For the second time in as many years, Peninsula high school grads are coming under fire in connection with a mess left at a Harrison Lake-area recreation site.
According to a post on a private BC Toyota 4WD Facebook page, the Skwellepil rec site, located west of Harrison Lake, was found strewn with litter and sundry camping items early Friday.
“New tents, chairs, tables, tarps, air mattress, sleeping bags, coolers and all their leftover garbage, just left there!!!” the post states.
“The wind was blowing garbage everywhere, even saw things floating by in the lake!!”
Surrey School District spokesman Doug Strachan confirmed that officials were alerted to the pollution Tuesday.
Efforts are underway to determine exactly which schools the students responsible for it attend, but Strachan said there is evidence at least some hail from the Semiahmoo Peninsula.
“There’s certainly evidence that there were Elgin (Park Secondary) students involved,” he said.
In a letter to parents of Grade 11 and 12 Elgin Park students sent Wednesday morning – and shared with Peace Arch News Wednesday afternoon – principal Bruce Filsinger said it was an understatement to say he was “disappointed, embarrassed and dispirited” by the incident.
“There is absolutely no circumstance on earth that would justify such entitled and asocial behaviour,” Filsinger writes.
“This punctuates some of the concerns I have expressed around unsanctioned events such as the grad campout. I will reiterate; these events have proven in the past to be less about wholesome good times and more about illegal behaviour. I worry that this irresponsible behaviour may lead to something far more irreversible that we all may regret.”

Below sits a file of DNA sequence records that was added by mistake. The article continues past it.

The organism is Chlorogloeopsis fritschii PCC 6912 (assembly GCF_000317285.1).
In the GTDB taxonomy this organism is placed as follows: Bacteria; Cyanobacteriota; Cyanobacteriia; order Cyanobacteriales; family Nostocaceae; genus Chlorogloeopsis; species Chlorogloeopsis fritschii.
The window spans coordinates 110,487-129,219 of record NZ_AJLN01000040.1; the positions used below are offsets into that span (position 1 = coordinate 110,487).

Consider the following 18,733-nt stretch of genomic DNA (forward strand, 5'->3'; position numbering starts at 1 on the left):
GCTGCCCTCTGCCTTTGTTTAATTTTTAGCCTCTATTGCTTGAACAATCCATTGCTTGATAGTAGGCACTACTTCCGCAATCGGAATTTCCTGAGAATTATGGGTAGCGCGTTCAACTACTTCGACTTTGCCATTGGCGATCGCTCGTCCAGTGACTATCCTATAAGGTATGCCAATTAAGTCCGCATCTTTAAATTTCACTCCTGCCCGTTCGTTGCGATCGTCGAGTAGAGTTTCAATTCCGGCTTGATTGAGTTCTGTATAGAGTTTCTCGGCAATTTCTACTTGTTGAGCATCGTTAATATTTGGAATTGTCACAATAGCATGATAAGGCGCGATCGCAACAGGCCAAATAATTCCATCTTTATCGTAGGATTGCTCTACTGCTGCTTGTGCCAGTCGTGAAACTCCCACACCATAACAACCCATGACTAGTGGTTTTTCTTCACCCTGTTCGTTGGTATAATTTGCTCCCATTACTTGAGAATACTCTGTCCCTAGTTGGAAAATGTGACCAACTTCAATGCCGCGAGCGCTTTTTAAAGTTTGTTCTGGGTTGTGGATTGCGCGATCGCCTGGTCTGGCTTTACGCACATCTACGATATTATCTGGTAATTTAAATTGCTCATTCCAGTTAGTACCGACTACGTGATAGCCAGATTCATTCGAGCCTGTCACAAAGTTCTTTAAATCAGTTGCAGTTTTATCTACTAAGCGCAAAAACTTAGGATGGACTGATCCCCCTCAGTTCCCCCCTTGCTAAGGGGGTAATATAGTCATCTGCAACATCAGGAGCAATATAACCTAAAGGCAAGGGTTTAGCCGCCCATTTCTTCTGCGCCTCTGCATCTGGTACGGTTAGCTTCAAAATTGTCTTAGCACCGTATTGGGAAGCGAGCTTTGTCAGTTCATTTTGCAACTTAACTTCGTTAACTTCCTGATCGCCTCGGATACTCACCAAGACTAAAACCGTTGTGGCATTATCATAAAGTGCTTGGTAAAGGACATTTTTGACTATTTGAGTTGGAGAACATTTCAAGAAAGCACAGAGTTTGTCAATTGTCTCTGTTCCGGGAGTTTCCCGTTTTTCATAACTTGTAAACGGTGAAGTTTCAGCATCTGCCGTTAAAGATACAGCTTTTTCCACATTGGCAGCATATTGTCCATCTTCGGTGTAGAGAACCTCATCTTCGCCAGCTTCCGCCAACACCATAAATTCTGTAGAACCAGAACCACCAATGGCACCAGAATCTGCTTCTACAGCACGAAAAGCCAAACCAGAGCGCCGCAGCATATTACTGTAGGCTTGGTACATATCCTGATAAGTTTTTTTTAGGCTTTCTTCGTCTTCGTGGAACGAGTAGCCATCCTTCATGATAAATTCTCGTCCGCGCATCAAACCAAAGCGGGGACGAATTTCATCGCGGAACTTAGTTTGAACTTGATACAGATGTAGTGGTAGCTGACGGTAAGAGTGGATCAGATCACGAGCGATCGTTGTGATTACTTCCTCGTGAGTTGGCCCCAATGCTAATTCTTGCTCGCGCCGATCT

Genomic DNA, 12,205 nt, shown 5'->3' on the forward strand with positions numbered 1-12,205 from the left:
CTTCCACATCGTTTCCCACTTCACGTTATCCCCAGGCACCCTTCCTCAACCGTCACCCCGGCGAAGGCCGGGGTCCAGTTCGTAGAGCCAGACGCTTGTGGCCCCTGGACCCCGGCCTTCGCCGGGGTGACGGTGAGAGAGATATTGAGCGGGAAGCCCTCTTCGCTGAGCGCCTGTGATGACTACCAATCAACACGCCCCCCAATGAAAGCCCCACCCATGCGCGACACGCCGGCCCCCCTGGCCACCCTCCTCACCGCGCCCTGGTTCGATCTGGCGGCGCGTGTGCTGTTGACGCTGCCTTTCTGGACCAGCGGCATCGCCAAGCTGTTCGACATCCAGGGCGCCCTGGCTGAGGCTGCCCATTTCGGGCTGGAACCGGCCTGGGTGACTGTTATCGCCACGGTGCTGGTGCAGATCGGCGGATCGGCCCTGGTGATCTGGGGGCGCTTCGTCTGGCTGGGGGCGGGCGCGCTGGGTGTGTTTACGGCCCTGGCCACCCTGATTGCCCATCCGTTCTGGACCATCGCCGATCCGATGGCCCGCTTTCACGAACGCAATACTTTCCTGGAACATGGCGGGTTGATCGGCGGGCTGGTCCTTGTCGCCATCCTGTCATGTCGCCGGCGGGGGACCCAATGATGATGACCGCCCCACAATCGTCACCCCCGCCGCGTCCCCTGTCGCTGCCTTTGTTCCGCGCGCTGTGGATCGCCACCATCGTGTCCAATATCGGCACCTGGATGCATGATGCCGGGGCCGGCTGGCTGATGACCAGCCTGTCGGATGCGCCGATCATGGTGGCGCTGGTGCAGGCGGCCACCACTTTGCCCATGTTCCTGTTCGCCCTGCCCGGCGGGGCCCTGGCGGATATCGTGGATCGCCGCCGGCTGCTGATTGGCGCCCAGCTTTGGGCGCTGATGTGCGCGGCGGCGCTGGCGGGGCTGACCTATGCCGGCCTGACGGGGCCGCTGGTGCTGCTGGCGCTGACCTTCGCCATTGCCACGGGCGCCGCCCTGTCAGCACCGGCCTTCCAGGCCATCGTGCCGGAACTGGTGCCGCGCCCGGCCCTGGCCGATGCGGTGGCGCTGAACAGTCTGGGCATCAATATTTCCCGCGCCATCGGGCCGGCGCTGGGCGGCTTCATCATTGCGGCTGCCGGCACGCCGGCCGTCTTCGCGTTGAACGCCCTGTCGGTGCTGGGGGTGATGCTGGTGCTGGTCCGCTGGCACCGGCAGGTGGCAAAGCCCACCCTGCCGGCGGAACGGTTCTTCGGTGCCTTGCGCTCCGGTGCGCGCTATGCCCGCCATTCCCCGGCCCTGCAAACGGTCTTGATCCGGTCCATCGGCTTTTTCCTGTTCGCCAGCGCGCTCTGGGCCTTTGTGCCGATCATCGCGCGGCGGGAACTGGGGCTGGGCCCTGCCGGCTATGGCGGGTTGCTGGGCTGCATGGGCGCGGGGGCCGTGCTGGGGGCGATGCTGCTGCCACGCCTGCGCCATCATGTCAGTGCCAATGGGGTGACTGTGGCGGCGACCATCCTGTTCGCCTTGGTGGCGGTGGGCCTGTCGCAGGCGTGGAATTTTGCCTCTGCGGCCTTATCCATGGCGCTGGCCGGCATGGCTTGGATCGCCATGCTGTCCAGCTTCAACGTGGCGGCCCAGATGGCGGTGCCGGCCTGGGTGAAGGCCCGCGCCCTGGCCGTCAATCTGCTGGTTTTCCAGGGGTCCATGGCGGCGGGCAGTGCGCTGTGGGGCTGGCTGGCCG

Filsinger asks parents to sit down with their children and “encourage them to express themselves in a more socially acceptable and mature manner that better represents both them and this community.”
This time last year, Earl Marriott Secondary students were the target of wide-spread criticism, after word and photos of a similar mess hit social media.
Following that incident, EMS students and others were quick to defend their peers and the school. They urged critics not to judge them all on the actions of a few, and pledged to make things right.
“We represent a lot more than this isolated event, and I’m sure many of us can’t wait to prove it,” then-Grade 11 student Jonah Mandin posted on Facebook at the time.
A team was organized to clean up and restore the site.
Strachan said Tuesday that events responsible for such mess as was discovered Friday are not sanctioned by the school or district, but reflect on the school regardless.
He added there are “limited steps” that can be taken to curb the occurrence. Educating students on the need for responsible behaviour, and advising on the expectations of students in general and grads, specifically, is done every year “in a very forward and deliberate way,” he said.
“We’re as appalled with what shows up in the way of photos of these camping trips as anyone else.”
Strachan said next steps have yet to be determined, including what, if anything, will be done if and when those responsible are identified.
“At this point, we haven’t really decided if there’s anything we could do and what it would be.”